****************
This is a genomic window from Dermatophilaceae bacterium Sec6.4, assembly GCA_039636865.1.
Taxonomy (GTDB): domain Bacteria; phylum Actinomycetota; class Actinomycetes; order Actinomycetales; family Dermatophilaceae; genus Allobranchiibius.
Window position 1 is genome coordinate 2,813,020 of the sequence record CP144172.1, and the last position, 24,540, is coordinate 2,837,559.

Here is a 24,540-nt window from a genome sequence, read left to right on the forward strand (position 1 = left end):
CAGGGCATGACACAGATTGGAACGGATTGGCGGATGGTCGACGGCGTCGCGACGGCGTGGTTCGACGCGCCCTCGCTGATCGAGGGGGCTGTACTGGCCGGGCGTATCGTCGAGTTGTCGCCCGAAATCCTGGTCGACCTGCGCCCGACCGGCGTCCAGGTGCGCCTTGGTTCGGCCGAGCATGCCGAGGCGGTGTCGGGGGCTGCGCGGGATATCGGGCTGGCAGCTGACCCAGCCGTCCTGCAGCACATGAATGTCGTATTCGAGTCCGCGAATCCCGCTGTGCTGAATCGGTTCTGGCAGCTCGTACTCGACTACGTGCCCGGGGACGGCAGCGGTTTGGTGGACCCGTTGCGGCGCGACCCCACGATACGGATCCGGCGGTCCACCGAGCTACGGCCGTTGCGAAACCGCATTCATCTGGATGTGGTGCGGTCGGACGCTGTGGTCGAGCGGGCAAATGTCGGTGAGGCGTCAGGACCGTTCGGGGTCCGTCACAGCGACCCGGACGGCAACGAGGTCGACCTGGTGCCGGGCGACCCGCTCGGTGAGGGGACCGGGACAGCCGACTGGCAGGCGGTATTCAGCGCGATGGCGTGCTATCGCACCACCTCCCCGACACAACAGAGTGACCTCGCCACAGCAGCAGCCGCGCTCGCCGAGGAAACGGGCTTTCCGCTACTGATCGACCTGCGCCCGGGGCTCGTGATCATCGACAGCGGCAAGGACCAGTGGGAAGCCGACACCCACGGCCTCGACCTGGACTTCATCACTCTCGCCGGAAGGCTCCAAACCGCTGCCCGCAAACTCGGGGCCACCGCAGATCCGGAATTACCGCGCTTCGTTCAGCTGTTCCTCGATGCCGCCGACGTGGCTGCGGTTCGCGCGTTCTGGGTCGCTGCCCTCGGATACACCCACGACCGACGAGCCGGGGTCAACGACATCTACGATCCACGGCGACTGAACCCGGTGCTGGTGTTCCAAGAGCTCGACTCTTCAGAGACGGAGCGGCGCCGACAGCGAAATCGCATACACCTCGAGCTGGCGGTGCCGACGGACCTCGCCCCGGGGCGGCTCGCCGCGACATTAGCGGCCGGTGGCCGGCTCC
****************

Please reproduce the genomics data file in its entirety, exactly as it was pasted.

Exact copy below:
This is a genomic window from Dermatophilaceae bacterium Sec6.4, assembly GCA_039636865.1.
Taxonomy (GTDB): domain Bacteria; phylum Actinomycetota; class Actinomycetes; order Actinomycetales; family Dermatophilaceae; genus Allobranchiibius.
Window position 1 is genome coordinate 2,813,020 of the sequence record CP144172.1, and the last position, 24,540, is coordinate 2,837,559.

Here is a 24,540-nt window from a genome sequence, read left to right on the forward strand (position 1 = left end):
CAGGGCATGACACAGATTGGAACGGATTGGCGGATGGTCGACGGCGTCGCGACGGCGTGGTTCGACGCGCCCTCGCTGATCGAGGGGGCTGTACTGGCCGGGCGTATCGTCGAGTTGTCGCCCGAAATCCTGGTCGACCTGCGCCCGACCGGCGTCCAGGTGCGCCTTGGTTCGGCCGAGCATGCCGAGGCGGTGTCGGGGGCTGCGCGGGATATCGGGCTGGCAGCTGACCCAGCCGTCCTGCAGCACATGAATGTCGTATTCGAGTCCGCGAATCCCGCTGTGCTGAATCGGTTCTGGCAGCTCGTACTCGACTACGTGCCCGGGGACGGCAGCGGTTTGGTGGACCCGTTGCGGCGCGACCCCACGATACGGATCCGGCGGTCCACCGAGCTACGGCCGTTGCGAAACCGCATTCATCTGGATGTGGTGCGGTCGGACGCTGTGGTCGAGCGGGCAAATGTCGGTGAGGCGTCAGGACCGTTCGGGGTCCGTCACAGCGACCCGGACGGCAACGAGGTCGACCTGGTGCCGGGCGACCCGCTCGGTGAGGGGACCGGGACAGCCGACTGGCAGGCGGTATTCAGCGCGATGGCGTGCTATCGCACCACCTCCCCGACACAACAGAGTGACCTCGCCACAGCAGCAGCCGCGCTCGCCGAGGAAACGGGCTTTCCGCTACTGATCGACCTGCGCCCGGGGCTCGTGATCATCGACAGCGGCAAGGACCAGTGGGAAGCCGACACCCACGGCCTCGACCTGGACTTCATCACTCTCGCCGGAAGGCTCCAAACCGCTGCCCGCAAACTCGGGGCCACCGCAGATCCGGAATTACCGCGCTTCGTTCAGCTGTTCCTCGATGCCGCCGACGTGGCTGCGGTTCGCGCGTTCTGGGTCGCTGCCCTCGGATACACCCACGACCGACGAGCCGGGGTCAACGACATCTACGATCCACGGCGACTGAACCCGGTGCTGGTGTTCCAAGAGCTCGACTCTTCAGAGACGGAGCGGCGCCGACAGCGAAATCGCATACACCTCGAGCTGGCGGTGCCGACGGACCTCGCCCCGGGGCGGCTCGCCGCGACATTAGCGGCCGGTGGCCGGCTCC